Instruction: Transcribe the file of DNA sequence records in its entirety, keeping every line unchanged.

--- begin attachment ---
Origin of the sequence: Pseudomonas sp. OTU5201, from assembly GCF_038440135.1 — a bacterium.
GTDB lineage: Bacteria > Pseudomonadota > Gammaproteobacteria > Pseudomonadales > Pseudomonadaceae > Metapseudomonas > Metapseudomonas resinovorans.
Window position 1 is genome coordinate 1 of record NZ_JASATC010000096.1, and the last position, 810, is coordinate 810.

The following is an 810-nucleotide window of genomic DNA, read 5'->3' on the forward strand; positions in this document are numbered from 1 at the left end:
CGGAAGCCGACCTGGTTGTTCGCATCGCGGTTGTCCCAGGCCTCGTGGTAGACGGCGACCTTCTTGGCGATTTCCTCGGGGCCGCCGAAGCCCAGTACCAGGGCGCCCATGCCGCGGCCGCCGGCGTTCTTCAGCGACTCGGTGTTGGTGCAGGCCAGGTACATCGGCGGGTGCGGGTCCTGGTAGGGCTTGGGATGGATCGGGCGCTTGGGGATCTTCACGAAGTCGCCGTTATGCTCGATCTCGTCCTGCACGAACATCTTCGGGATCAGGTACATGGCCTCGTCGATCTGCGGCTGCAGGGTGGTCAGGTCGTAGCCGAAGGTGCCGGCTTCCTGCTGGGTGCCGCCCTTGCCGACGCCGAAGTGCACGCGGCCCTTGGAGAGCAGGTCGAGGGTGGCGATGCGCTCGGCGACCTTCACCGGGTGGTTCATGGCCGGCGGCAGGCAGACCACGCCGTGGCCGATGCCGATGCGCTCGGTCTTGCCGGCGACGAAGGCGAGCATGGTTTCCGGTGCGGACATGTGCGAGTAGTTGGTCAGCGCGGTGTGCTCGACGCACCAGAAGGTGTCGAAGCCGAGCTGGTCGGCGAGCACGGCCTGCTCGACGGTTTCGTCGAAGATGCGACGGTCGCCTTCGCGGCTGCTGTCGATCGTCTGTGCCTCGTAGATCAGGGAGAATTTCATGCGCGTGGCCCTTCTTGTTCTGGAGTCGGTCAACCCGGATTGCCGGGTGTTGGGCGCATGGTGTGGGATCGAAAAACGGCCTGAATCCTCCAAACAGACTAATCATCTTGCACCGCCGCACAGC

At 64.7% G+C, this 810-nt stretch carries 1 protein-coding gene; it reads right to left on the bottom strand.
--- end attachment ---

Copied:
Origin of the sequence: Pseudomonas sp. OTU5201, from assembly GCF_038440135.1 — a bacterium.
GTDB lineage: Bacteria > Pseudomonadota > Gammaproteobacteria > Pseudomonadales > Pseudomonadaceae > Metapseudomonas > Metapseudomonas resinovorans.
Window position 1 is genome coordinate 1 of record NZ_JASATC010000096.1, and the last position, 810, is coordinate 810.

The following is an 810-nucleotide window of genomic DNA, read 5'->3' on the forward strand; positions in this document are numbered from 1 at the left end:
CGGAAGCCGACCTGGTTGTTCGCATCGCGGTTGTCCCAGGCCTCGTGGTAGACGGCGACCTTCTTGGCGATTTCCTCGGGGCCGCCGAAGCCCAGTACCAGGGCGCCCATGCCGCGGCCGCCGGCGTTCTTCAGCGACTCGGTGTTGGTGCAGGCCAGGTACATCGGCGGGTGCGGGTCCTGGTAGGGCTTGGGATGGATCGGGCGCTTGGGGATCTTCACGAAGTCGCCGTTATGCTCGATCTCGTCCTGCACGAACATCTTCGGGATCAGGTACATGGCCTCGTCGATCTGCGGCTGCAGGGTGGTCAGGTCGTAGCCGAAGGTGCCGGCTTCCTGCTGGGTGCCGCCCTTGCCGACGCCGAAGTGCACGCGGCCCTTGGAGAGCAGGTCGAGGGTGGCGATGCGCTCGGCGACCTTCACCGGGTGGTTCATGGCCGGCGGCAGGCAGACCACGCCGTGGCCGATGCCGATGCGCTCGGTCTTGCCGGCGACGAAGGCGAGCATGGTTTCCGGTGCGGACATGTGCGAGTAGTTGGTCAGCGCGGTGTGCTCGACGCACCAGAAGGTGTCGAAGCCGAGCTGGTCGGCGAGCACGGCCTGCTCGACGGTTTCGTCGAAGATGCGACGGTCGCCTTCGCGGCTGCTGTCGATCGTCTGTGCCTCGTAGATCAGGGAGAATTTCATGCGCGTGGCCCTTCTTGTTCTGGAGTCGGTCAACCCGGATTGCCGGGTGTTGGGCGCATGGTGTGGGATCGAAAAACGGCCTGAATCCTCCAAACAGACTAATCATCTTGCACCGCCGCACAGC

At 64.7% G+C, this 810-nt stretch carries 1 protein-coding gene; it reads right to left on the bottom strand.